Piketty's book is mostly about increasing inequality in the distribution of capital (and hence in income from capital). However income from labor is also becoming less equal. One aspect of this is the emergence of a group of extremely high earners. Piketty's explanation for this is as follows. This group largely consists of highly paid top corporate executives. They are in positions where they can strongly influence their own pay. This gives them some ability to overpay themselves and the reduction in top marginal income tax rates gives them more incentive to do so. The natural result is very high rates of pay, well above economic value.
I agree that top corporate executives in general are currently substantially overpaid. Piketty's account certainly seems plausible and is probably part of the explanation. However it is not the entire story as there are lots of high earners who aren't negotiating their pay with themselves. Krugman brings this up in his review:
... Also, I don’t think Capital in the Twenty-First Century adequately answers the most telling criticism of the executive power hypothesis: the concentration of very high incomes in finance, where performance actually can, after a fashion, be evaluated. I didn’t mention hedge fund managers idly: such people are paid based on their ability to attract clients and achieve investment returns. ...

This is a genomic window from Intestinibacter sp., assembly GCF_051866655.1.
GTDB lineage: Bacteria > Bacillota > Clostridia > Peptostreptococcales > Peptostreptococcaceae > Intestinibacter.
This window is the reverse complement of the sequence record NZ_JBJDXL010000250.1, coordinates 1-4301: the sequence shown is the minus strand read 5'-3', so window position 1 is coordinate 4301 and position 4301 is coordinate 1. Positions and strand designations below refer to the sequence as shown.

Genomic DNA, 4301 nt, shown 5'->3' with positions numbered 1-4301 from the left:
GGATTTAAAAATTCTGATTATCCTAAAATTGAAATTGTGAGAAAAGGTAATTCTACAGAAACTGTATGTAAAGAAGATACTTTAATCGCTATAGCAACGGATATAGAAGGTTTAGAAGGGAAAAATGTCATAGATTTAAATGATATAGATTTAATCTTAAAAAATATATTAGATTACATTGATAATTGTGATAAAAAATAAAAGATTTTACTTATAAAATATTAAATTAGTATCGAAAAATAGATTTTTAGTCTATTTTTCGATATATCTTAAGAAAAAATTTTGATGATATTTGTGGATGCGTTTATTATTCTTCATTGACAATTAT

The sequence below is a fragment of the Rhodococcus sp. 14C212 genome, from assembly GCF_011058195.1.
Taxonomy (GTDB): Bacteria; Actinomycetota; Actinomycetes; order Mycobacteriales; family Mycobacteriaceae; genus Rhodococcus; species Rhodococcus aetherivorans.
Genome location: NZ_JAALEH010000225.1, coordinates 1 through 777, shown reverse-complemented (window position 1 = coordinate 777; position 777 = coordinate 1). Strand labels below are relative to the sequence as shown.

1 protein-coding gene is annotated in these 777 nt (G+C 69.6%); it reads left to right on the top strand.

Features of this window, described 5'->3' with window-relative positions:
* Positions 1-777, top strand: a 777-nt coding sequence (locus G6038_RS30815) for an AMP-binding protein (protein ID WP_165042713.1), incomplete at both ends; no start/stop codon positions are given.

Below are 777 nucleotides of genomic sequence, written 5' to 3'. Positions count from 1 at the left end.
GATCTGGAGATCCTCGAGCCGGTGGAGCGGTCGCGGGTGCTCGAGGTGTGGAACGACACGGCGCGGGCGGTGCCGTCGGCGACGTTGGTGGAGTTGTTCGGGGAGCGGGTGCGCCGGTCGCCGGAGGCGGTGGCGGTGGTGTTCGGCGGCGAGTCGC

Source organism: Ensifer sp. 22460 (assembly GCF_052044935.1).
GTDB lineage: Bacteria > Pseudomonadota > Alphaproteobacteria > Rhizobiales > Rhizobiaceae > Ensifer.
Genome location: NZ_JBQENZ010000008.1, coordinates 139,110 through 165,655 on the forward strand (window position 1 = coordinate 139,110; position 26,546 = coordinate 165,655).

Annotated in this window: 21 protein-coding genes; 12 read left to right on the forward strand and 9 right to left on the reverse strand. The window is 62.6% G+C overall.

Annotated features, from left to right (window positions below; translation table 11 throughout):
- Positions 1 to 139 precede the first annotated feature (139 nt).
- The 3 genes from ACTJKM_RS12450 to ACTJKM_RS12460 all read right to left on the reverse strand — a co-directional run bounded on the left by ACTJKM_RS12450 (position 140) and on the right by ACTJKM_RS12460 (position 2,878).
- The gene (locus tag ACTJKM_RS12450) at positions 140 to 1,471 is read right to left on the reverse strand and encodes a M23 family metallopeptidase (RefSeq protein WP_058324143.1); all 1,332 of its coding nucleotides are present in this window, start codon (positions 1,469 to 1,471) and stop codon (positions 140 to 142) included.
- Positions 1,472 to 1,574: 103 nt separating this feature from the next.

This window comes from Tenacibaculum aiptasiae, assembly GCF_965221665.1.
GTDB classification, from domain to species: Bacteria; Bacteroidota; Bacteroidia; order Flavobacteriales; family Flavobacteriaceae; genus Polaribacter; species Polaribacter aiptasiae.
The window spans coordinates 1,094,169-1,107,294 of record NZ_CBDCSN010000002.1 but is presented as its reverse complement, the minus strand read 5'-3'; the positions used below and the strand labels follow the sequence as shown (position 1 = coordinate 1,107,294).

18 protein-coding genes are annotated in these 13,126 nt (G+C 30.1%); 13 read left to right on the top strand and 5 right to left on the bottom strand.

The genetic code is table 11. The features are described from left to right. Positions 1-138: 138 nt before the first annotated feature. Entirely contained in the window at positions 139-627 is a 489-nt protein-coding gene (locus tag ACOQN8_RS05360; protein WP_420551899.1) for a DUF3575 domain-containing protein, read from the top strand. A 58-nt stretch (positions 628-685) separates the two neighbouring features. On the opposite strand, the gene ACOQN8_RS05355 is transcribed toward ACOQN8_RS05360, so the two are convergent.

However I think Krugman is also confused in that it isn't actually any easier to evaluate the performance of hedge fund managers than the performance of corporate executives. In both cases you can look at how well they have appeared to do in the past but this won't predict their future performance very well. This is because how well they do is highly dependent on luck and other factors outside their control. But people tend not to adequately allow for this.
So I think another part of the explanation for unjustified high pay is that employers have a natural tendency to overestimate their ability to predict future performance. So they are willing to pay more to attract their preferred candidates than is justified by actual differences in expected performance. As a result it is quite plausible that top corporate executives would be overpaid even if their pay was negotiated with truly independent boards of directors. Just as hedge fund managers as a group are obviously overpaid even though their clients could readily obtain better expected performance (after fees) in low cost index funds.
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